Iran chief judge limits public executions Deirdre Jurand at 4:54 PM ET
[JURIST] Iran's chief judge issued a ban [IRNA report] Wednesday against all public executions not specially permitted by the head of the judiciary. Ayatollah Mahmoud Hashemi Shahroudi [Wikipedia profile] also banned the publication of pictures and videos of executions and ordered state prosecutors to enforce the bans. Commentators said that Shahroudi probably wants to remove executions from the public eye [BBC report] following harsh international criticism of Iran's execution practices, including stoning [JURIST report] and the execution of juveniles [JURIST report]. Shahroudi, who is a moderate conservative, was also responsible for issuing a 2002 moratorium against stoning and declaring a ban on using torture to force confessions.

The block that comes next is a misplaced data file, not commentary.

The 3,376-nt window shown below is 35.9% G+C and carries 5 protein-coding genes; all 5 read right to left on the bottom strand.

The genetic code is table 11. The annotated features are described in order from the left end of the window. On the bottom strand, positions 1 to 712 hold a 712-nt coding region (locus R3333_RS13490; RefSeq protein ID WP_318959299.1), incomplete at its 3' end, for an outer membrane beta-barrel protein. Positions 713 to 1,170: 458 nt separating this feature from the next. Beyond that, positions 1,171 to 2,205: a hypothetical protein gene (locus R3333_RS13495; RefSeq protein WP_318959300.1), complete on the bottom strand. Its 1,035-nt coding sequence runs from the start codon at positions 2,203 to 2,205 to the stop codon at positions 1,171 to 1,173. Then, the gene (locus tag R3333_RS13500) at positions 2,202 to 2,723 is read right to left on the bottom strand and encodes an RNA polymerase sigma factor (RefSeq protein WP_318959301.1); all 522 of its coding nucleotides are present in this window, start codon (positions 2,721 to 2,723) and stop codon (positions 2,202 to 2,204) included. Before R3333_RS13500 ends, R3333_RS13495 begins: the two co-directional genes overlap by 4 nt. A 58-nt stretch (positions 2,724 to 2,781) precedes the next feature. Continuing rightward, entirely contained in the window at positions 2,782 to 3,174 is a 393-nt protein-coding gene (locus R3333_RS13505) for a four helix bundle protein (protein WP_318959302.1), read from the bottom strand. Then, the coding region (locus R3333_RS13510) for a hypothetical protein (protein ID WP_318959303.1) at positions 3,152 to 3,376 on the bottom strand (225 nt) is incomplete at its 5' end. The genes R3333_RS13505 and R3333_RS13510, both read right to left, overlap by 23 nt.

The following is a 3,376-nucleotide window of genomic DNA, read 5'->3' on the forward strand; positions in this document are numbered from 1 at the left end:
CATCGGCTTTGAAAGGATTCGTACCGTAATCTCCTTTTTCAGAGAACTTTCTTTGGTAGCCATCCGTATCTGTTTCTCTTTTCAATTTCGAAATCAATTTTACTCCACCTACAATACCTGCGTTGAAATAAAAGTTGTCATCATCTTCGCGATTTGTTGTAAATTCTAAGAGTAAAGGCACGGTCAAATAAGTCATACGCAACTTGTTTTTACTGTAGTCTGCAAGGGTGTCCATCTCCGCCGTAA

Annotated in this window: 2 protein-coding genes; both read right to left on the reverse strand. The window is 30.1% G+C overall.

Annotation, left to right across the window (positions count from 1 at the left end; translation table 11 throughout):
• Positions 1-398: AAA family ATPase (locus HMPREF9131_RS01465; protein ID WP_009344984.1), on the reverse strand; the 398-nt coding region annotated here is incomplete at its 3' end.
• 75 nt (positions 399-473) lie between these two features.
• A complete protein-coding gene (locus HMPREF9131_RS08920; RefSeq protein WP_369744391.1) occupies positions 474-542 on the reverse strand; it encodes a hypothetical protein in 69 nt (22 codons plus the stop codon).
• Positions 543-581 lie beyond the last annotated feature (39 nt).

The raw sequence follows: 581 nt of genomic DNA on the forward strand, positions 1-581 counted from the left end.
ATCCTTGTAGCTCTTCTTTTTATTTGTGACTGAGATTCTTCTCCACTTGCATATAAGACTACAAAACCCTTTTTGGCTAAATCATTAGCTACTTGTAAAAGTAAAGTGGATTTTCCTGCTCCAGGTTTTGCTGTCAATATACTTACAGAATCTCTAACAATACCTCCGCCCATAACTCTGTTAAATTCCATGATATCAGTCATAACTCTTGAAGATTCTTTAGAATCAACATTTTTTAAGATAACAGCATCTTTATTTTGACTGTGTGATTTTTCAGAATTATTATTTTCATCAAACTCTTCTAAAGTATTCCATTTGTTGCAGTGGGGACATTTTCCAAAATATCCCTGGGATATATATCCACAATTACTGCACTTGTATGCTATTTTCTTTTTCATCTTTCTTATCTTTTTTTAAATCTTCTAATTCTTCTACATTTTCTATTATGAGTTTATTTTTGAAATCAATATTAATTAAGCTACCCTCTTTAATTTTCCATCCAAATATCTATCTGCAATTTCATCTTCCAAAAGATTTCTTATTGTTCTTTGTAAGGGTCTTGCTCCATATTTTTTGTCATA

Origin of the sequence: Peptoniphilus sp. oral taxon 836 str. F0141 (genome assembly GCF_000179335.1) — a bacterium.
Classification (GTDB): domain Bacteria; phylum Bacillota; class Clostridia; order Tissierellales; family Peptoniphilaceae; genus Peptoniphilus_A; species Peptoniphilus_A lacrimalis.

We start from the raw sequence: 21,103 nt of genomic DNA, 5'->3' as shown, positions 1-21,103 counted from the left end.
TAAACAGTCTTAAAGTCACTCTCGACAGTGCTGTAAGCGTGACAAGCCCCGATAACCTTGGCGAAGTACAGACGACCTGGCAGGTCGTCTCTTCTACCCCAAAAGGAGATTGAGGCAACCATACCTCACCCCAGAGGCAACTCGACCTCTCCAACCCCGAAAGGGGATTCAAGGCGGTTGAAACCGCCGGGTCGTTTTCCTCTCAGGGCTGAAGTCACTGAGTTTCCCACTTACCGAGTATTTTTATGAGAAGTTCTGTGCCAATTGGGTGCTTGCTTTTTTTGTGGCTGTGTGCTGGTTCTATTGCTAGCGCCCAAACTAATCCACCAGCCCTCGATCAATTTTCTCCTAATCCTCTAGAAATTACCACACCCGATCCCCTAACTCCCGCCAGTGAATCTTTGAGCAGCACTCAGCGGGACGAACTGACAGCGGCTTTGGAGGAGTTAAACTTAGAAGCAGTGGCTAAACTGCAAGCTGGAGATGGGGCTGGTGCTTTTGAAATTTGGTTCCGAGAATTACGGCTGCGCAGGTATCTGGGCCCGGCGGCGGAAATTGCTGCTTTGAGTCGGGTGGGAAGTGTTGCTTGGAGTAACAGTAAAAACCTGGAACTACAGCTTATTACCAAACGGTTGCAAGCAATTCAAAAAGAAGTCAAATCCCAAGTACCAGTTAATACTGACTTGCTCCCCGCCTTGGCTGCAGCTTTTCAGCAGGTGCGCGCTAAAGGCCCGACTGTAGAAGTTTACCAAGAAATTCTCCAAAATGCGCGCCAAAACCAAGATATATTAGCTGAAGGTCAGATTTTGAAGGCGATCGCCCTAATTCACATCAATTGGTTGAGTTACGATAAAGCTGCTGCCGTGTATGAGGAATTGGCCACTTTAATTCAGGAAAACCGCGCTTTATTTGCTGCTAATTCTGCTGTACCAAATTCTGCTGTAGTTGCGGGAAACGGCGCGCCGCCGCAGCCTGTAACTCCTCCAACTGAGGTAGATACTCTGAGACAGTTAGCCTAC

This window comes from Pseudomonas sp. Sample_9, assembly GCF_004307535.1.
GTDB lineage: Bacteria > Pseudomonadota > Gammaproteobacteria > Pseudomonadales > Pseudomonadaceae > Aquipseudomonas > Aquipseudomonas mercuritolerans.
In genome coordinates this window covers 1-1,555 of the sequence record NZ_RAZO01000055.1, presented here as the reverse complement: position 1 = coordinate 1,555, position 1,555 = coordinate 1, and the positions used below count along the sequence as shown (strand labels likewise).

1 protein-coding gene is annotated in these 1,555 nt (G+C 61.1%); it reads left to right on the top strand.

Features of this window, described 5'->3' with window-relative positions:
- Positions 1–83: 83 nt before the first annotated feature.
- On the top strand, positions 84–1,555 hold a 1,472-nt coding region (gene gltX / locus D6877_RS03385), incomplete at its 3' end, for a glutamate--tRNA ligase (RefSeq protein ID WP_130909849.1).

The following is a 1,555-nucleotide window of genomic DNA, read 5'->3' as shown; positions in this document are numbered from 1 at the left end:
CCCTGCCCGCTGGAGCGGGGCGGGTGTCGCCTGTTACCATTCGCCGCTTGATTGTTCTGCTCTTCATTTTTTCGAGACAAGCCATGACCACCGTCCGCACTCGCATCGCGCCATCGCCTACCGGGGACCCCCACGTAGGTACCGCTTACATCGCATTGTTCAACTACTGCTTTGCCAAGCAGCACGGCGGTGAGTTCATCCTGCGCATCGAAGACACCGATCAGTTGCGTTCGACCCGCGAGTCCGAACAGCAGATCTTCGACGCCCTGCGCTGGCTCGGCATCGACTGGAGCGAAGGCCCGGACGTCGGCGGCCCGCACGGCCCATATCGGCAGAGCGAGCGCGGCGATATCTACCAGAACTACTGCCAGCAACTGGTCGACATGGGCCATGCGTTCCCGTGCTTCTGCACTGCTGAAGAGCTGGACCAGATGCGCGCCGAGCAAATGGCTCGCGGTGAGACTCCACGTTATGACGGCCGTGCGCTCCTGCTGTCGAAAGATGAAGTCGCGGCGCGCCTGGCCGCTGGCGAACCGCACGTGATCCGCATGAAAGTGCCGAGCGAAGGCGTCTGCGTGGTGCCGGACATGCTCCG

Iran has reportedly hanged 20 people this year for crimes such as murder and drug smuggling, and human rights groups said that the country executed about 300 people in 2007. Last April, an Amnesty International report [text; JURIST report] named Iran as having one of the three highest execution rates in the world, along with China and Pakistan. Most executions in the country are carried out by hanging and are related to traditional capital crimes including murder and rape, although an Iranian airport customs was executed for corruption [JURIST report] earlier this week. AP has more.
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